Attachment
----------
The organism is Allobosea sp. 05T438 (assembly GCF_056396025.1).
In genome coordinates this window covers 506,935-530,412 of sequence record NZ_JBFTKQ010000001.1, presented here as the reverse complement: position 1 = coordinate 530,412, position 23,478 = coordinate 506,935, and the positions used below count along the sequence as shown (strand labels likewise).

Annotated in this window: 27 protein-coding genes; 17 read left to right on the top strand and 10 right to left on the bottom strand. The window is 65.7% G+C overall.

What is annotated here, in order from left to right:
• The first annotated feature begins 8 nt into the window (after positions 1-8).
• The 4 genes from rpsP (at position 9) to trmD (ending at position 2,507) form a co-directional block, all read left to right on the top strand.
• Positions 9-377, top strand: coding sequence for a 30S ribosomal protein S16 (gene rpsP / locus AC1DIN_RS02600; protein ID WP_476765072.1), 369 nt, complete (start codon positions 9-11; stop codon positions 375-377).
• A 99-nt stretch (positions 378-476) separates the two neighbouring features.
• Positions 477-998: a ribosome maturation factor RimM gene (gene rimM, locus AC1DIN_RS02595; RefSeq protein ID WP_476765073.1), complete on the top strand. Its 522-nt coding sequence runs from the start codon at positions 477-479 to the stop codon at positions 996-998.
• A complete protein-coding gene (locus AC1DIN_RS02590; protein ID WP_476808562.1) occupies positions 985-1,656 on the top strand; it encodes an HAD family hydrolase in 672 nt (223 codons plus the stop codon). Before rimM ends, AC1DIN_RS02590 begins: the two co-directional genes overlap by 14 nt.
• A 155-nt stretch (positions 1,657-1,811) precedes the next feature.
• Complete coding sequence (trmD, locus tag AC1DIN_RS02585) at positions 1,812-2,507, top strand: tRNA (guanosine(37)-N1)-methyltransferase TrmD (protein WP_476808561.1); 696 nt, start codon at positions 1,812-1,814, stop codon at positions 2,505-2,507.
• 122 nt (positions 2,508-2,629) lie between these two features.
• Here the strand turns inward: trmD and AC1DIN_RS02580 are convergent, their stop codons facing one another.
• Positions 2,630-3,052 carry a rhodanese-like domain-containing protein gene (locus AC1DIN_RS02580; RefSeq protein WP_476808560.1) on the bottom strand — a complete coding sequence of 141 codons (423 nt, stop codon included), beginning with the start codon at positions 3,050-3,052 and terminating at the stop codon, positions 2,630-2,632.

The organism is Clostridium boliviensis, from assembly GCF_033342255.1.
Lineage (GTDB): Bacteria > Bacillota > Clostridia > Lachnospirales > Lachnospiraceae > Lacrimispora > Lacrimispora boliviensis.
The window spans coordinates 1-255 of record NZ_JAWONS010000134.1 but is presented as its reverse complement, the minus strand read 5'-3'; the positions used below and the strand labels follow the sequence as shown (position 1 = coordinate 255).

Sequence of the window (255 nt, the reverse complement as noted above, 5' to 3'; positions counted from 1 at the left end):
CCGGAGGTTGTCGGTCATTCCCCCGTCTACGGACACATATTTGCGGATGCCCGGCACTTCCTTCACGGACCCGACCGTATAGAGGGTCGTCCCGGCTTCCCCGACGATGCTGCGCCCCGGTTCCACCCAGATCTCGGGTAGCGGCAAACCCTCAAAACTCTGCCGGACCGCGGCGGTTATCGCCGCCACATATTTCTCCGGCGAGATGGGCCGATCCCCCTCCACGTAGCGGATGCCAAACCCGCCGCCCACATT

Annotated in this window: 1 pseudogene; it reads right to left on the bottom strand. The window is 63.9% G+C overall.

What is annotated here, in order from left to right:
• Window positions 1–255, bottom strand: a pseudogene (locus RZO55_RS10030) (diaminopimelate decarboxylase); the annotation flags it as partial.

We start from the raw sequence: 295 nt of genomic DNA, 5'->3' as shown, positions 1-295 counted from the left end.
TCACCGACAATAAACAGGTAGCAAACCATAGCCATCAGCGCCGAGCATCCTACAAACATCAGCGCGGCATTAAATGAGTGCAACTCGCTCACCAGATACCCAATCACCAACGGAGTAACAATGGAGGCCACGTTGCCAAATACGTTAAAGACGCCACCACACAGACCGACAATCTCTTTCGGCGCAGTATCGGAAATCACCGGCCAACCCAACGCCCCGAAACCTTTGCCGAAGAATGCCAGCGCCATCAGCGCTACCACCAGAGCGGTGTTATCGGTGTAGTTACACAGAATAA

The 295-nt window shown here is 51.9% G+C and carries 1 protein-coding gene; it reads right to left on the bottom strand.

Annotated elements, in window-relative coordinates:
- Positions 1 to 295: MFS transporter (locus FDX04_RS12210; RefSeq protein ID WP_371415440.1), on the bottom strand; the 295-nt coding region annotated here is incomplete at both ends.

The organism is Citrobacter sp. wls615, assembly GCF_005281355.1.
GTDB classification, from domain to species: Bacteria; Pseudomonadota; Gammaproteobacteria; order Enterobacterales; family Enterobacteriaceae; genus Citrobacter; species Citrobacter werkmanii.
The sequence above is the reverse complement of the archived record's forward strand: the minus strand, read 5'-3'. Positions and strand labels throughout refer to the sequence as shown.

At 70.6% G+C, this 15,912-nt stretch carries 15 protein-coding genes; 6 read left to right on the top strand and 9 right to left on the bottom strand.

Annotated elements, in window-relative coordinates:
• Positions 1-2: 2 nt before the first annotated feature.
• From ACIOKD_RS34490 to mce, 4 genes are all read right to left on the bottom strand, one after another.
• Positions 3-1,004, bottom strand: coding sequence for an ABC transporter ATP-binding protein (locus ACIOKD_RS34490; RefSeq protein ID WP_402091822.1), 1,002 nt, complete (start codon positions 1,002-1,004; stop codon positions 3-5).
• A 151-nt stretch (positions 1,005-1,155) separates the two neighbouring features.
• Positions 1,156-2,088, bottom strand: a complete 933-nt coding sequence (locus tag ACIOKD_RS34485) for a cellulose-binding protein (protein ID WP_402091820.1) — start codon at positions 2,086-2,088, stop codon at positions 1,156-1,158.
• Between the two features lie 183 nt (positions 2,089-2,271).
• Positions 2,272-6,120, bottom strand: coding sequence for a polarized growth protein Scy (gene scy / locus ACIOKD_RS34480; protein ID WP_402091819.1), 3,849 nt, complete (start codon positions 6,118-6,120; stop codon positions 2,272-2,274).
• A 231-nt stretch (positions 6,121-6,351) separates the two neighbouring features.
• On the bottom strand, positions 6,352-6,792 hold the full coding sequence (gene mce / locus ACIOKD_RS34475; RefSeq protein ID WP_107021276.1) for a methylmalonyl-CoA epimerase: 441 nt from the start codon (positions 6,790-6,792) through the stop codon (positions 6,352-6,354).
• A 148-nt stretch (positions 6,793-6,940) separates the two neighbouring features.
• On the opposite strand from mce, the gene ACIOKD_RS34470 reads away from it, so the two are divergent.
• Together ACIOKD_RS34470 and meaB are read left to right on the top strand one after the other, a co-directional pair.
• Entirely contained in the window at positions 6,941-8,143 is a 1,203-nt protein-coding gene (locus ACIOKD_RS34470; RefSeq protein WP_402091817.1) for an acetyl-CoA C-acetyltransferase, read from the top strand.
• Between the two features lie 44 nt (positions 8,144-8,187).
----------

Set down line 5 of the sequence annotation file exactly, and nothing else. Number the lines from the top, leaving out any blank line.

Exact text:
• The first annotated feature begins 8 nt into the window (after positions 1-8).